The felling of Sea Nut Trees for charcoal burning in West Nile and as well as other regions of northern Uganda, is threatening the extraction of sea nut oil which is on high demand in the country and foreign markets, according to dealers in this business.
The tree that produces both the edible product and smearing oil (butter) is among the best trees that produce charcoal which provides heat energy for preparation food in homes.
The recent engagement between the sea nut dealers and the German Corporation established that there are many challenges facing sea nut oil production and the major issue is the rampant cutting down of this trees, poor processing, branding and networking, limited scale on consumer packaging among others.
The local producers of sea nut products have now called upon local governments enact bylaws to protect sea nut tree.
Mary Orodriyo a trader in sea butter business from West Nile region said there is also no price target in the primary processing of the sea nut due to manipulation.
Charles Lagora Pader District commercial officer said the problem is the long value chain which worsened by use of fake weighing scale which is leading to adulteration of the product.
Robert Abak the resident district Commissioner Otuke appealed to the processors to use the resources that they have to support their product citing use of local media to create awareness and advertise their products.
Joyce Anguduyo another dealer said cutting of sea nut tree was making it hard for them to reap quality from the product. She urged people to be aware on the dangers of cutting down this tree species and that government should impose policy to combat the vice.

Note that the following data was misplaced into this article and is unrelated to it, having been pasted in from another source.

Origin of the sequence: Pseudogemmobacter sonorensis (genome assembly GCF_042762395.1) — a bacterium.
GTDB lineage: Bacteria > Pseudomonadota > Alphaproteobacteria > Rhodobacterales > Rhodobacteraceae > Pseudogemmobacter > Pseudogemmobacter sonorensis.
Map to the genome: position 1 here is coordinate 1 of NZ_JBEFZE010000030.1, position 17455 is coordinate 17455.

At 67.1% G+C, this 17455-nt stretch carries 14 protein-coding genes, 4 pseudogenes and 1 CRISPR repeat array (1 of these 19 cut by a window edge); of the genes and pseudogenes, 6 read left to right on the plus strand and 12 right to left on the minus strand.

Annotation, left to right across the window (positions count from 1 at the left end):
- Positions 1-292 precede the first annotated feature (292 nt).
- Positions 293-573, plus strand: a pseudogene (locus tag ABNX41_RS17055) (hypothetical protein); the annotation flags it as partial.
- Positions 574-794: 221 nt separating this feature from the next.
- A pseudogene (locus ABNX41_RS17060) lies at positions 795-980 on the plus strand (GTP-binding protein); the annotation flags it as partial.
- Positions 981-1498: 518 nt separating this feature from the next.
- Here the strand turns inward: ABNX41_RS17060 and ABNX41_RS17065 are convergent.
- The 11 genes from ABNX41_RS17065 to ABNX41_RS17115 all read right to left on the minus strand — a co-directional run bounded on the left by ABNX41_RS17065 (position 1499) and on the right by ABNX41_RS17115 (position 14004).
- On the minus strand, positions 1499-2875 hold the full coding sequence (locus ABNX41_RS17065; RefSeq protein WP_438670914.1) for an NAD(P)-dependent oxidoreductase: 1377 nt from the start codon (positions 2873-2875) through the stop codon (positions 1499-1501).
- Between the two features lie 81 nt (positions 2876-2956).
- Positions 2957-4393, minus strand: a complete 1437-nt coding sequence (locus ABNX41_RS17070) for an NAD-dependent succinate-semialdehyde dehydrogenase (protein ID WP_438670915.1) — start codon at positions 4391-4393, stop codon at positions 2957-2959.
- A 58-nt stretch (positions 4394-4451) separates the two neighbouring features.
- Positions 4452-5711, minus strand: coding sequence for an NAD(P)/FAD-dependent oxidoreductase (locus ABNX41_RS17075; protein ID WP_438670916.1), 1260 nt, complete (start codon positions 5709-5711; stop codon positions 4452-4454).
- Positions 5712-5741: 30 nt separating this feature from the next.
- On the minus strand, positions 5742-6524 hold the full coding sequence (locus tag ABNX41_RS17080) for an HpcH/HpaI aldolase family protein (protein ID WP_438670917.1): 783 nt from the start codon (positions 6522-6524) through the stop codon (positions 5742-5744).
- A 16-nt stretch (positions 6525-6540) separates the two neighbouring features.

Alex Tabule the certification officer Uganda National Bureau of Standards said the farmers need to know about implementation of standards, technology, harvesting process and suitable packaging equipment should also be good enough to protect the sensitive product, quality improvement through standards and identification of gaps among others should be embraced.
Debrah Akatabi a researcher said that conservation of the tree species should be embraced by involving churches, schools and other institutions whereby they can plant more of the species in order to keep them present. They take 15 years to mature.
In 2006 President Museveni issued a warning through District Resident Commissioners to ensure that the districts of Karamoja, Lango, Acholi and West Nile protect the tree species due to their value that could boost Uganda’s exports.